The waxflower is a shrub more commonly known as the Geraldton wax. This is in honour of the Australian town of Geraldton, where it is thought to originate. The Latin name for the plant is chamelaucium uncinatum, with the word uncinatum coming from the Latin for hooked. It is called this because of the tip of the leaves appear to hook over themselves when growing.
The plant is an upright shrub which can grow as high as four metres. During the summer and autumn, it displays small round petal flowers. Waxflower blooms with pink, purple white or red flowers and as such is a very popular choice for cut flowers. It also has a sweet almond and lemon fragrance, which is another reason why it is so popular as a cut-flower choice.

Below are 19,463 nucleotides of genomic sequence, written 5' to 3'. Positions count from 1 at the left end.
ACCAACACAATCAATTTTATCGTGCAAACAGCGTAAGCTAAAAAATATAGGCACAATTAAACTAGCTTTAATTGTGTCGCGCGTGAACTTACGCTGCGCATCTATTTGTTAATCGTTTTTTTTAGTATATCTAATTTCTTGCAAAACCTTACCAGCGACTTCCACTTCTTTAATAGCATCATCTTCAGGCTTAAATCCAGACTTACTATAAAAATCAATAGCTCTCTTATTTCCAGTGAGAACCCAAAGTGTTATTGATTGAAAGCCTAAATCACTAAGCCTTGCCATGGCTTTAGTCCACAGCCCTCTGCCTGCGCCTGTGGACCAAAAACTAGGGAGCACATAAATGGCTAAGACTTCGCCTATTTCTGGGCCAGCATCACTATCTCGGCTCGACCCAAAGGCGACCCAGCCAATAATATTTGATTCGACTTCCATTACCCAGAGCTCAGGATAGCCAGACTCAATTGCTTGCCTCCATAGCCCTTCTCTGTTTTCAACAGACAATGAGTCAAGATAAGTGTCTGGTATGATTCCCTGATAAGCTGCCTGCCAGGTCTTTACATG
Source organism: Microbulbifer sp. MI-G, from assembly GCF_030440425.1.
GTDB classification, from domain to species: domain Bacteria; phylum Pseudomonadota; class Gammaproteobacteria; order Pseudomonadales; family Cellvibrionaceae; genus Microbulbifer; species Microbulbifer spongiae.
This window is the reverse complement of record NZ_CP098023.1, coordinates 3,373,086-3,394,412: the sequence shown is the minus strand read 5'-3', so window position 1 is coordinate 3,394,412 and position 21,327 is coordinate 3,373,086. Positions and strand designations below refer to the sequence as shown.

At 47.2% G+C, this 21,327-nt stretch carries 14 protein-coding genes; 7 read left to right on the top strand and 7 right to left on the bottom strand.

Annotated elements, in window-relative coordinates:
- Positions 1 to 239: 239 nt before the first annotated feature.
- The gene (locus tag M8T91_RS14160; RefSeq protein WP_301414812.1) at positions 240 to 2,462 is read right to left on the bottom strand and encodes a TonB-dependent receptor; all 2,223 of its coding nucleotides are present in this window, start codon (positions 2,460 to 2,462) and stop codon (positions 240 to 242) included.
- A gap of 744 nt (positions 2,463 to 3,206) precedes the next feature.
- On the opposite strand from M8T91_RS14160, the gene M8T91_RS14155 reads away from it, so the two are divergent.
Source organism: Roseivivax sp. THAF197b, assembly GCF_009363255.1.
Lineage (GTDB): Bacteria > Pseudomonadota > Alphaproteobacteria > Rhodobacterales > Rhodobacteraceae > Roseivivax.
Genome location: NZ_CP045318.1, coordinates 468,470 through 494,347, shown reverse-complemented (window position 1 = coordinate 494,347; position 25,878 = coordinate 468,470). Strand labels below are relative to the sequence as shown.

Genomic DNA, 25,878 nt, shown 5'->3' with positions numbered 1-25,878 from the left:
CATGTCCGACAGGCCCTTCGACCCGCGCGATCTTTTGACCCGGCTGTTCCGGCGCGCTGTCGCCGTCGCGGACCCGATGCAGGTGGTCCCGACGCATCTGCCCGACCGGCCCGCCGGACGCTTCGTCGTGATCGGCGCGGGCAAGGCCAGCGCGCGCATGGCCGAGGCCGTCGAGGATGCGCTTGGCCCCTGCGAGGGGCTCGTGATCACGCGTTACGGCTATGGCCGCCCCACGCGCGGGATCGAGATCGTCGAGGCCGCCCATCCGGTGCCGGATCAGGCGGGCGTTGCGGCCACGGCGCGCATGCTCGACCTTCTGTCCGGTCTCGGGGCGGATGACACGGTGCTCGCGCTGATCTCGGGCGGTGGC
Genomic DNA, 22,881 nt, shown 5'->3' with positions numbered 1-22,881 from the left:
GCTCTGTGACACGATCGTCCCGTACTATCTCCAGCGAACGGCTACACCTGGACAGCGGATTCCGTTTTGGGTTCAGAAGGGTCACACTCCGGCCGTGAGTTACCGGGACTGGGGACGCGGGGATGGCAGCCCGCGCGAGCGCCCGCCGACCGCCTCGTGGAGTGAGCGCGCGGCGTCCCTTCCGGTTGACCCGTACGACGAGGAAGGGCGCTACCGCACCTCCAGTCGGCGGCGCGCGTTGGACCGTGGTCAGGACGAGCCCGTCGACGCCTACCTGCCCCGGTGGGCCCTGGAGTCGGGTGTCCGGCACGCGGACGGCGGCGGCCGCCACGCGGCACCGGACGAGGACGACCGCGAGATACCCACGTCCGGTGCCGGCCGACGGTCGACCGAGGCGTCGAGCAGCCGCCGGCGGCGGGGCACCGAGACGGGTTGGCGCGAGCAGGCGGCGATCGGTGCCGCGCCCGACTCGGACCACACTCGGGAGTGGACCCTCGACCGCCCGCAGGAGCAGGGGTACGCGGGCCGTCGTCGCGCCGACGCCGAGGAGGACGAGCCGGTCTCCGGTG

Waxflower is indigenous to Western Australia, where it enjoys a warm, dry climate. It is a fairly hardy plant and although it can live in subtropical environments, high humidity levels will harm it.
As cut flowers, waxflower is available from November to April. Propagation is not easy with seeds but with firm cuttings it can be achievable. There are a number of varieties of waxflower available, depending on your colour preference.
The waxflower is a member of the genus, chamelaucium. It is in the myrtaceae family, along with many other tropical plants such as eucalyptus and clove.
Stems need to be cut with secateurs as they are quite thick and woody. As a plant it lives well outside in pots, but sometimes needs support to stay upright. The cut flowers will last between eight and ten days in a vase, although the water should be changed every two or three days.
Did You Know?
The genus was first defined by French botanist René Louiche Desfontaines in 1819, and is related to leptospermum, eucalyptus and myrtle.